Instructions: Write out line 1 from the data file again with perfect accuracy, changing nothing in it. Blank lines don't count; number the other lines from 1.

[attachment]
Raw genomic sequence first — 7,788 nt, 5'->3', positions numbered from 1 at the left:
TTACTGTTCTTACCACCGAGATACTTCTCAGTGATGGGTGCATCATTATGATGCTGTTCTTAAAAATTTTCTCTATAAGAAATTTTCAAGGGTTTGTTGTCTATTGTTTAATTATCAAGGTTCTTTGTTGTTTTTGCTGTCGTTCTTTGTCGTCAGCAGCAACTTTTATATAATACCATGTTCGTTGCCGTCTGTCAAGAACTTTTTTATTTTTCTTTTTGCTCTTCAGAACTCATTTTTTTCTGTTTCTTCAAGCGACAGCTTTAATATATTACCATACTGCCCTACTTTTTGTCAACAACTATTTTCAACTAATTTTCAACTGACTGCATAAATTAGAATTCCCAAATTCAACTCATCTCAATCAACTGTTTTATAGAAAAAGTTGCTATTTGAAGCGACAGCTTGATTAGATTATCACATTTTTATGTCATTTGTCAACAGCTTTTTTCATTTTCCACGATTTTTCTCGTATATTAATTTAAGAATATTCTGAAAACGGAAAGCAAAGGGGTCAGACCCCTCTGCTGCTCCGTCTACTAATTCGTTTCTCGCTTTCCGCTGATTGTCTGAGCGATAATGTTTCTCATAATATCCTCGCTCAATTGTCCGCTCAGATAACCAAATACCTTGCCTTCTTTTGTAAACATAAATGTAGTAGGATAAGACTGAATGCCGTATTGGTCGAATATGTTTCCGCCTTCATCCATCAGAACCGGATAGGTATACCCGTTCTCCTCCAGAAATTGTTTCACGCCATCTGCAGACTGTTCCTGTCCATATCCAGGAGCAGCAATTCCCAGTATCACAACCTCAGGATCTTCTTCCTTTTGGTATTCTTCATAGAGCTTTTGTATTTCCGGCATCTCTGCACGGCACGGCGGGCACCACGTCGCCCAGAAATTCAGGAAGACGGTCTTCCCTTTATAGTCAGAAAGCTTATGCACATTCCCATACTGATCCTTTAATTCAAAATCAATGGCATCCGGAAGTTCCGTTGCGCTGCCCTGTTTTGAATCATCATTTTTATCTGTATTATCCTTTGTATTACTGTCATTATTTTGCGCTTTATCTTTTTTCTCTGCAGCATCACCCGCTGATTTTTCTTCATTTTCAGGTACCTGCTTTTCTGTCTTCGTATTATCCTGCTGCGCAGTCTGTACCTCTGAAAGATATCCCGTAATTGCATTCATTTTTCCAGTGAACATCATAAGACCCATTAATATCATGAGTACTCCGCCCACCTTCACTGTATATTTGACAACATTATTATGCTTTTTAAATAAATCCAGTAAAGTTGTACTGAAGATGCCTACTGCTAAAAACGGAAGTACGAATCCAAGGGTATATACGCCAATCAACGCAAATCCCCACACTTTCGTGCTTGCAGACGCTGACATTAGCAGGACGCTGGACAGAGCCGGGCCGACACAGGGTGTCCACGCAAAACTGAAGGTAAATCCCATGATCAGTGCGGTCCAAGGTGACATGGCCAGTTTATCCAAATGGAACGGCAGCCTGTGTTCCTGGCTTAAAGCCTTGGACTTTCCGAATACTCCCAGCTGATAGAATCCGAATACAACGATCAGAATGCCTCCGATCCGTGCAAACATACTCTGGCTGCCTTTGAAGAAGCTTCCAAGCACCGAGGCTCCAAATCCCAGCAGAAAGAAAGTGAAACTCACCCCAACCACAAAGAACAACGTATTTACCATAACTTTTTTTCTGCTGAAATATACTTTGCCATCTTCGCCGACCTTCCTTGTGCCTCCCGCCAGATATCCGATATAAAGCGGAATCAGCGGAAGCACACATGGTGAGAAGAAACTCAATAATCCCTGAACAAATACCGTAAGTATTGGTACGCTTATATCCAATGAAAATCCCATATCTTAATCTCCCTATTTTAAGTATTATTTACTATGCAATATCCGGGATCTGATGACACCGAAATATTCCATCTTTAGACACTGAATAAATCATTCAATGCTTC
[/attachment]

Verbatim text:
Raw genomic sequence first — 7,788 nt, 5'->3', positions numbered from 1 at the left: